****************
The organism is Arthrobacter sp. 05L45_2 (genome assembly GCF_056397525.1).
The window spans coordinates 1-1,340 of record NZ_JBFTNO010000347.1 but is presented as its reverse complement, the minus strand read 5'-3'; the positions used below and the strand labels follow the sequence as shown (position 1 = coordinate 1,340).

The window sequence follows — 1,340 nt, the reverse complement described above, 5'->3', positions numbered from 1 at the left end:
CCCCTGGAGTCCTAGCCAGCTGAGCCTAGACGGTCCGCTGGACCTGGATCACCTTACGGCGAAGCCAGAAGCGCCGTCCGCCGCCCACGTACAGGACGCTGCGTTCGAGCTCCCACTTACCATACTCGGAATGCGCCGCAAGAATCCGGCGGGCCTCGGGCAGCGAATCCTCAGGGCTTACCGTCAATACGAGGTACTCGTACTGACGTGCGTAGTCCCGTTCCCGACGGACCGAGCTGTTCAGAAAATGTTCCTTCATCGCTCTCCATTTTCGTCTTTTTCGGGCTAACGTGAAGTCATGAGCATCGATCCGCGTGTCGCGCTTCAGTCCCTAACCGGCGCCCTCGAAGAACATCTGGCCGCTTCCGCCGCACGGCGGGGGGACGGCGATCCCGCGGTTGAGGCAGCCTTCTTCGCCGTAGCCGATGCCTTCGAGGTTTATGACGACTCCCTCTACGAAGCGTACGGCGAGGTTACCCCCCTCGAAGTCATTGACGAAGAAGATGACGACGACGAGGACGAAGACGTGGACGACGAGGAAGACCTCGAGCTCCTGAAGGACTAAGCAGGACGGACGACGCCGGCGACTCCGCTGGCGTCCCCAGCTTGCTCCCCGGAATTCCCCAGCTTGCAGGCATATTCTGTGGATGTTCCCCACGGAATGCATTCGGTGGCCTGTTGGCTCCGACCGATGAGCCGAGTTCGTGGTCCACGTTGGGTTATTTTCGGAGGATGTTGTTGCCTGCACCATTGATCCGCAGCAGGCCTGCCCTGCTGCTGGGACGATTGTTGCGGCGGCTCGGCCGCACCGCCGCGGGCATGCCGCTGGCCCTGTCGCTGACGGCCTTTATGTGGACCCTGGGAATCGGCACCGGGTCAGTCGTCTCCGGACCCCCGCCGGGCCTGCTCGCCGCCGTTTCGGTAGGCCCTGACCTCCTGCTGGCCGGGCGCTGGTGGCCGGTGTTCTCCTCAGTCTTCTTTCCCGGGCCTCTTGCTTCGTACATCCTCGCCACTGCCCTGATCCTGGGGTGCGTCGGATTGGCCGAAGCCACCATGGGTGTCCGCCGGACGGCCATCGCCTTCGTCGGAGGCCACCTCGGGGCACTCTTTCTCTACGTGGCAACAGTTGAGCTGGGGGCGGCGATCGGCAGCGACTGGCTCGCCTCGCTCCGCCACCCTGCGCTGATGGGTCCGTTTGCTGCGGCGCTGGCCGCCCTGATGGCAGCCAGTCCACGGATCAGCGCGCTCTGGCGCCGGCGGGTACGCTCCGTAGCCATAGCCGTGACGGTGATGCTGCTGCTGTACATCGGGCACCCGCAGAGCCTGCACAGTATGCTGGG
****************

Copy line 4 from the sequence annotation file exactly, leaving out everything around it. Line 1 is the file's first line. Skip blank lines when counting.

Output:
CCCCTGGAGTCCTAGCCAGCTGAGCCTAGACGGTCCGCTGGACCTGGATCACCTTACGGCGAAGCCAGAAGCGCCGTCCGCCGCCCACGTACAGGACGCTGCGTTCGAGCTCCCACTTACCATACTCGGAATGCGCCGCAAGAATCCGGCGGGCCTCGGGCAGCGAATCCTCAGGGCTTACCGTCAATACGAGGTACTCGTACTGACGTGCGTAGTCCCGTTCCCGACGGACCGAGCTGTTCAGAAAATGTTCCTTCATCGCTCTCCATTTTCGTCTTTTTCGGGCTAACGTGAAGTCATGAGCATCGATCCGCGTGTCGCGCTTCAGTCCCTAACCGGCGCCCTCGAAGAACATCTGGCCGCTTCCGCCGCACGGCGGGGGGACGGCGATCCCGCGGTTGAGGCAGCCTTCTTCGCCGTAGCCGATGCCTTCGAGGTTTATGACGACTCCCTCTACGAAGCGTACGGCGAGGTTACCCCCCTCGAAGTCATTGACGAAGAAGATGACGACGACGAGGACGAAGACGTGGACGACGAGGAAGACCTCGAGCTCCTGAAGGACTAAGCAGGACGGACGACGCCGGCGACTCCGCTGGCGTCCCCAGCTTGCTCCCCGGAATTCCCCAGCTTGCAGGCATATTCTGTGGATGTTCCCCACGGAATGCATTCGGTGGCCTGTTGGCTCCGACCGATGAGCCGAGTTCGTGGTCCACGTTGGGTTATTTTCGGAGGATGTTGTTGCCTGCACCATTGATCCGCAGCAGGCCTGCCCTGCTGCTGGGACGATTGTTGCGGCGGCTCGGCCGCACCGCCGCGGGCATGCCGCTGGCCCTGTCGCTGACGGCCTTTATGTGGACCCTGGGAATCGGCACCGGGTCAGTCGTCTCCGGACCCCCGCCGGGCCTGCTCGCCGCCGTTTCGGTAGGCCCTGACCTCCTGCTGGCCGGGCGCTGGTGGCCGGTGTTCTCCTCAGTCTTCTTTCCCGGGCCTCTTGCTTCGTACATCCTCGCCACTGCCCTGATCCTGGGGTGCGTCGGATTGGCCGAAGCCACCATGGGTGTCCGCCGGACGGCCATCGCCTTCGTCGGAGGCCACCTCGGGGCACTCTTTCTCTACGTGGCAACAGTTGAGCTGGGGGCGGCGATCGGCAGCGACTGGCTCGCCTCGCTCCGCCACCCTGCGCTGATGGGTCCGTTTGCTGCGGCGCTGGCCGCCCTGATGGCAGCCAGTCCACGGATCAGCGCGCTCTGGCGCCGGCGGGTACGCTCCGTAGCCATAGCCGTGACGGTGATGCTGCTGCTGTACATCGGGCACCCGCAGAGCCTGCACAGTATGCTGGG